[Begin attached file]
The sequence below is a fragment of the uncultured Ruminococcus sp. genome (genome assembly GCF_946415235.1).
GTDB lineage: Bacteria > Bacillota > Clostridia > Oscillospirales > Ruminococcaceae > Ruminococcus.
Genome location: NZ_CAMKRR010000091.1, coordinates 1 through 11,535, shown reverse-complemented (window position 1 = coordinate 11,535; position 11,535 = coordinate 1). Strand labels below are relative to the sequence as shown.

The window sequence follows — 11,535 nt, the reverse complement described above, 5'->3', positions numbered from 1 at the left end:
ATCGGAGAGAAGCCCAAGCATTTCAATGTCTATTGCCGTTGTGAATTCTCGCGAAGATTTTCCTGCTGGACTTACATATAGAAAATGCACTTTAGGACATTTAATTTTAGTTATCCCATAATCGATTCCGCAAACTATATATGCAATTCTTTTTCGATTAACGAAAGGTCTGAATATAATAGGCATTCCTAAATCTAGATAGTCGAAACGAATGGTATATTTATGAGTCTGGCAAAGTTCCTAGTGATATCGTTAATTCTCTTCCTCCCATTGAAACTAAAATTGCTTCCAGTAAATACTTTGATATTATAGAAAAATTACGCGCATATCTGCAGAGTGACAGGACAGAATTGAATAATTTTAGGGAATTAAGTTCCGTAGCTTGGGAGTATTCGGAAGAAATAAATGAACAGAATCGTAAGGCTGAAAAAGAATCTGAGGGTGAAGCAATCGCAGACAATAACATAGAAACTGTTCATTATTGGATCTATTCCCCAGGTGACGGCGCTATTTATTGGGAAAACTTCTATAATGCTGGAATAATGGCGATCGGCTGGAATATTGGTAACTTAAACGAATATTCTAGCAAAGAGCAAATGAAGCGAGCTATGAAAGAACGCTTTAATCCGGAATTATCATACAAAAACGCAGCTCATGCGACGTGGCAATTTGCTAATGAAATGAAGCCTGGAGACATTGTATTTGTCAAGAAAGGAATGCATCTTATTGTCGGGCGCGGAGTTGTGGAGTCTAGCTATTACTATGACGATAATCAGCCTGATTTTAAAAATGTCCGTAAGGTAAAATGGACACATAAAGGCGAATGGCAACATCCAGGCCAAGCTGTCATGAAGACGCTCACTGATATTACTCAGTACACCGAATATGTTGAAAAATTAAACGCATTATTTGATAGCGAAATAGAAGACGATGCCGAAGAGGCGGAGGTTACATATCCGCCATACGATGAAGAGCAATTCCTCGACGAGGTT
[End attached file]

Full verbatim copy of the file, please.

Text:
The sequence below is a fragment of the uncultured Ruminococcus sp. genome (genome assembly GCF_946415235.1).
GTDB lineage: Bacteria > Bacillota > Clostridia > Oscillospirales > Ruminococcaceae > Ruminococcus.
Genome location: NZ_CAMKRR010000091.1, coordinates 1 through 11,535, shown reverse-complemented (window position 1 = coordinate 11,535; position 11,535 = coordinate 1). Strand labels below are relative to the sequence as shown.

The window sequence follows — 11,535 nt, the reverse complement described above, 5'->3', positions numbered from 1 at the left end:
ATCGGAGAGAAGCCCAAGCATTTCAATGTCTATTGCCGTTGTGAATTCTCGCGAAGATTTTCCTGCTGGACTTACATATAGAAAATGCACTTTAGGACATTTAATTTTAGTTATCCCATAATCGATTCCGCAAACTATATATGCAATTCTTTTTCGATTAACGAAAGGTCTGAATATAATAGGCATTCCTAAATCTAGATAGTCGAAACGAATGGTATATTTATGAGTCTGGCAAAGTTCCTAGTGATATCGTTAATTCTCTTCCTCCCATTGAAACTAAAATTGCTTCCAGTAAATACTTTGATATTATAGAAAAATTACGCGCATATCTGCAGAGTGACAGGACAGAATTGAATAATTTTAGGGAATTAAGTTCCGTAGCTTGGGAGTATTCGGAAGAAATAAATGAACAGAATCGTAAGGCTGAAAAAGAATCTGAGGGTGAAGCAATCGCAGACAATAACATAGAAACTGTTCATTATTGGATCTATTCCCCAGGTGACGGCGCTATTTATTGGGAAAACTTCTATAATGCTGGAATAATGGCGATCGGCTGGAATATTGGTAACTTAAACGAATATTCTAGCAAAGAGCAAATGAAGCGAGCTATGAAAGAACGCTTTAATCCGGAATTATCATACAAAAACGCAGCTCATGCGACGTGGCAATTTGCTAATGAAATGAAGCCTGGAGACATTGTATTTGTCAAGAAAGGAATGCATCTTATTGTCGGGCGCGGAGTTGTGGAGTCTAGCTATTACTATGACGATAATCAGCCTGATTTTAAAAATGTCCGTAAGGTAAAATGGACACATAAAGGCGAATGGCAACATCCAGGCCAAGCTGTCATGAAGACGCTCACTGATATTACTCAGTACACCGAATATGTTGAAAAATTAAACGCATTATTTGATAGCGAAATAGAAGACGATGCCGAAGAGGCGGAGGTTACATATCCGCCATACGATGAAGAGCAATTCCTCGACGAGGTT